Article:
Termite Swarms

Signs of termite infestation in your home can be varied, depending on the species. A typical sign of infestation is a termite swarm.

When termites reach adulthood, the male and female reproductives, called alates, will leave the nest. These alates have molted from a nymph stage to an immature adult stage with wing buds. As they molt to the final stage of adulthood, they grow two pairs of wings. Swarming alates are black or dark-brown in color, unlike other members of their colony.

Theses swarmers will take flight in great numbers from special tubes that lead from the underground nest. Termite swarms usually occur in the spring or in a month where warm weather and rain combine. Termites will usually just swarm once per year, but some termite species will swarm twice or more. And, depending on the species, different types of termites will swarm at different times of the day. Most termites swarm during the day, but the Formosan termite swarms at night.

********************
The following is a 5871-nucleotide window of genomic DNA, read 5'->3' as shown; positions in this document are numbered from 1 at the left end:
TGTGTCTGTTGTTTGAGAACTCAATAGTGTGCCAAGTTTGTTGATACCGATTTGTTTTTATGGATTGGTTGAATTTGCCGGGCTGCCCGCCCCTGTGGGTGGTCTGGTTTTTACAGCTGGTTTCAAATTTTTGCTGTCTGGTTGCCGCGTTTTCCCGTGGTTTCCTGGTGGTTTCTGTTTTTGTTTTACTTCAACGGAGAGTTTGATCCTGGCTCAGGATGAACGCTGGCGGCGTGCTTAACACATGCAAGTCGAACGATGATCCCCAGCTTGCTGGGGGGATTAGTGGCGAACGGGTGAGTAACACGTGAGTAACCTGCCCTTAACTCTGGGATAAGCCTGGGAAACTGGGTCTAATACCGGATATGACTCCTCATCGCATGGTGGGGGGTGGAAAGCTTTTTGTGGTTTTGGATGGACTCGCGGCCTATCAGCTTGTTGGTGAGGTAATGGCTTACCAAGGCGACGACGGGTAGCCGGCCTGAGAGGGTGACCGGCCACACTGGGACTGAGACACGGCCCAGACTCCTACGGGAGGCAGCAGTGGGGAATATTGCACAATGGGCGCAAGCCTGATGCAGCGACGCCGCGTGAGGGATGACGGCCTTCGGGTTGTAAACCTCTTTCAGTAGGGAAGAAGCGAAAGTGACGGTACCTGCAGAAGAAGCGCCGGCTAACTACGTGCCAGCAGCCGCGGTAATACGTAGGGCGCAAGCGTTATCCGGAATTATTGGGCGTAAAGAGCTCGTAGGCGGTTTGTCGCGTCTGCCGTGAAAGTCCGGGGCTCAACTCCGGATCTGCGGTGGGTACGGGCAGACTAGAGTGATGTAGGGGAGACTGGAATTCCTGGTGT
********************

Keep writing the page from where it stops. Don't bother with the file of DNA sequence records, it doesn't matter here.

Termite swarms don't travel very far. Often, it's a burst of activity with a quick landing. Sometimes, alates are carried by the wind, but usually, they fly a short distance. The wings will break off after the termites land. The male and female will mate, and then begin building a nest to start a new colony.

Termite swarms are the most common sign of the presence of termites in your home. Sometimes, you can see a pile of wings left behind as evidence of a swarm. Theses swarming termites can often be confused with flying ants, so if you notice a swarm, look for some distinguishing features. Swarming termites are broad-waisted, unlike ants that have a thin waist between the abdomen and the thorax. Termites also have the same sized wings, whereas ant wing pairs are different in size and shape. Lastly, termites have straight antennae while ants' antennae are bent.